95th Academy Award Nominations & Thoughts

Well, the Oscar nominations for the 95th Academy Awards have arrived. All of the battles on Hollywood's western front between critics lists, guilds, filmmakers, actors, and studio campaigns have led to a...fairly reasonable but undoubtedly safe set of potential winners. As far as the major categories are concerned, there's (once again) not a ton of surprise for those who have been paying attention. Elsewhere, I can't offhand see any picks that came out of nowhere, and only one that upsets the general standard for things. The recent overhaul in the Academy membership has led to diverse choices in many categories, though it doesn't feel as positively overwhelming as it could have been. I have further thoughts on all these, which I will go through, category by category. The Oscar results will be revealed on March 27, 2022.

Here is a quick breakdown of the films with the most nominations:

Everything Everywhere All At Once – 11, All Quiet on the Western Front – 9, The Banshees of Inisherin – 9, Elvis – 8, The Fabelmans – 7, Top Gun: Maverick – 6, Tár – 5, Black Panther: Wakanda Forever – 5, Avatar: The Way of Water – 4, Babylon – 3, The Batman - 3, Triangle of Sadness – 3, The Whale - 3

Inevitable or not, films left out of the conversation entirely:

Athena, After Yang, Ambulance, Bones and All, Broker, Crimes of the Future, Decision to Leave, Descendant, Devotion, Emancipation, Good Luck to You, Leo Grande, The Good Nurse, Hustle, Moonage Daydream, No Bears, Nope, The Northman, Return to Seoul, Saint Omer, She Said, Thirteen Lives, Till, White Noise, The Women King

And the nominees are:

(Ranked in order of preference - only for this category)
Everything Everywhere All at Once
The Fabelmans
The Banshees of Inisherin
Avatar: The Way of Water
Top Gun: Maverick
Triangle of Sadness
All Quiet on the Western Front
Women Talking

With the full ten Best Picture Nominee lineup back as a requirement, here's the list, and it's…not bad at all. Even if I'm not as over the moon for Elvis or Women Talking as some others may be, there's nothing here to make me raise an eyebrow, nor anything that wasn't at least seen as a possibility. Of course, talking "Best Picture" means knowing some of my faves weren't going to get in, and now I know the possible surprise inclusion of RRR just wasn't meant to be. Instead, it looks like the international portion of the academy pushed hard for All Quiet on the Western Front (expected) and, even though it's not technically an international film, Triangle of Sadness, making for another of a few comedies (rare) to find its way in the lineup. Not hurting is how things don't necessarily feel locked up as of yet, even if Everything Everywhere All at Once feels like a favorite.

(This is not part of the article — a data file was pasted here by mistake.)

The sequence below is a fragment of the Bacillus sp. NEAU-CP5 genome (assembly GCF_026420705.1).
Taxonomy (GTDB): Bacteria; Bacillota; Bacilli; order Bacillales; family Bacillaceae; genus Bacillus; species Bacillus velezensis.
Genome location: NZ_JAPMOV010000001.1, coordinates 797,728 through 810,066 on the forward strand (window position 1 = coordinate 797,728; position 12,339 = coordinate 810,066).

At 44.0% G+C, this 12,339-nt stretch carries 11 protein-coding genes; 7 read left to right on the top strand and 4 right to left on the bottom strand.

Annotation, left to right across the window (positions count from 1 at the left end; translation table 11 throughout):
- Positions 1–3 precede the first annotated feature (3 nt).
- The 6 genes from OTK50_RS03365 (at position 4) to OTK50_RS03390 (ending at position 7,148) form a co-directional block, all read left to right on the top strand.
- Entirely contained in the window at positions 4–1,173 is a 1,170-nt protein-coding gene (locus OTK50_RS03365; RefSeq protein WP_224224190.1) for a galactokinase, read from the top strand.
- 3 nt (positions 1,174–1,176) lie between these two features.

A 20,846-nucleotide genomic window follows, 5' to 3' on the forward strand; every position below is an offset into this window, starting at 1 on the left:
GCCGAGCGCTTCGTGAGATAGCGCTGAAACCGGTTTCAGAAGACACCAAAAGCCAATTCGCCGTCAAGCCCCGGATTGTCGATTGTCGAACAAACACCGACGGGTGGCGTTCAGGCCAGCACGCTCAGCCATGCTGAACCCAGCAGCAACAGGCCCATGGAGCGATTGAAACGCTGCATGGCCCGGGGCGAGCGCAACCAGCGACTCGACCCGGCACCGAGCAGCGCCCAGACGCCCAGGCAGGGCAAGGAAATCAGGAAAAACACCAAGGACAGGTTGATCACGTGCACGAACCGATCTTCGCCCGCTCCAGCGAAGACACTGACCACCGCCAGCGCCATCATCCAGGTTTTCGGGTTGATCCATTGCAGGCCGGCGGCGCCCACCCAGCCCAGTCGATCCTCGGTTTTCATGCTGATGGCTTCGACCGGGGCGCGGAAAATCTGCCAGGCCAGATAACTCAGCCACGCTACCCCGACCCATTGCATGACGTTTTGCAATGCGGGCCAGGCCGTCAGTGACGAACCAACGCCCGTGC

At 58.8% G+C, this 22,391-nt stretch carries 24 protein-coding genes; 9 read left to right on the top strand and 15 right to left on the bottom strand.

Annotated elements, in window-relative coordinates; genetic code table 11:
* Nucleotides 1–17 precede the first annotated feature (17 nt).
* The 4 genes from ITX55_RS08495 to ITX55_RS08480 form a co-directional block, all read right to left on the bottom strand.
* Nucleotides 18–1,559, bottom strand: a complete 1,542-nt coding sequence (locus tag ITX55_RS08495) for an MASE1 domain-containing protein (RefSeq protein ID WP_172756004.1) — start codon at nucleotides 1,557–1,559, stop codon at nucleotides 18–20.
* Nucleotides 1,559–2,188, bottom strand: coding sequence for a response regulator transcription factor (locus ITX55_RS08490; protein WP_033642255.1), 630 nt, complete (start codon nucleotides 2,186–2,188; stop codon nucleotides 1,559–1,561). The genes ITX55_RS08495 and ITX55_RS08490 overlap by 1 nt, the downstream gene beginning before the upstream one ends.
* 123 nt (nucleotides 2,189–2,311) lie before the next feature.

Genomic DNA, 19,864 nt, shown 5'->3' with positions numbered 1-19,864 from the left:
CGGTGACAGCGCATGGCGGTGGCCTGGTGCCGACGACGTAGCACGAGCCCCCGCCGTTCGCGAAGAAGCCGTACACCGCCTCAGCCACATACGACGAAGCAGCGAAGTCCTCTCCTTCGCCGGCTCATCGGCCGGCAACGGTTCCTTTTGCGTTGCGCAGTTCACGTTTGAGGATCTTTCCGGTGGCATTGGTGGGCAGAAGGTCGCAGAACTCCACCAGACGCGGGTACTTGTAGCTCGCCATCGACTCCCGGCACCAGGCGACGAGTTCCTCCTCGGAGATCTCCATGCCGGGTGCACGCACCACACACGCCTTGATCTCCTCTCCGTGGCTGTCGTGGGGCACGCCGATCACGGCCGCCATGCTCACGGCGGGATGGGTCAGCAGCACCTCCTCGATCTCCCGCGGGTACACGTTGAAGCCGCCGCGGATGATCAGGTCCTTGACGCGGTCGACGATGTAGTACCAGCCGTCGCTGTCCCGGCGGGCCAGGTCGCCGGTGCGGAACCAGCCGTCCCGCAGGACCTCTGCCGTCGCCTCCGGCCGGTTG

Todd Field, Tár
Daniel Kwan and Daniel Scheinert, Everything Everywhere All at Once
Martin McDonagh, The Banshees of Inisherin
Ruben Ostlund, Triangle of Sadness
Steven Spielberg, The Fabelmans

With 9 nominations celebrating its technical qualities, here's a category that's basically letting us know All Quiet on the Western Front directed itself. Good for Ruben Ostulund though, who seemingly pushed his way through a crowded door that must have included James Cameron, Baz Luhrmann, maybe Joseph Kosinski, and any of the women directors potentially on the docket. With all of that in mind, we're probably gearing up for a showdown between the two-time winner for directing Schindler's List and Saving Private Ryan and the two guys who made the farting corpse movie and the "Turn Down For What" music video. What a time to be alive.

Ana de Armas, Blonde
Cate Blanchett, Tár
Andrea Riseborough, To Leslie
Michelle Williams, The Fabelmans
Michelle Yeoh, Everything Everywhere All at Once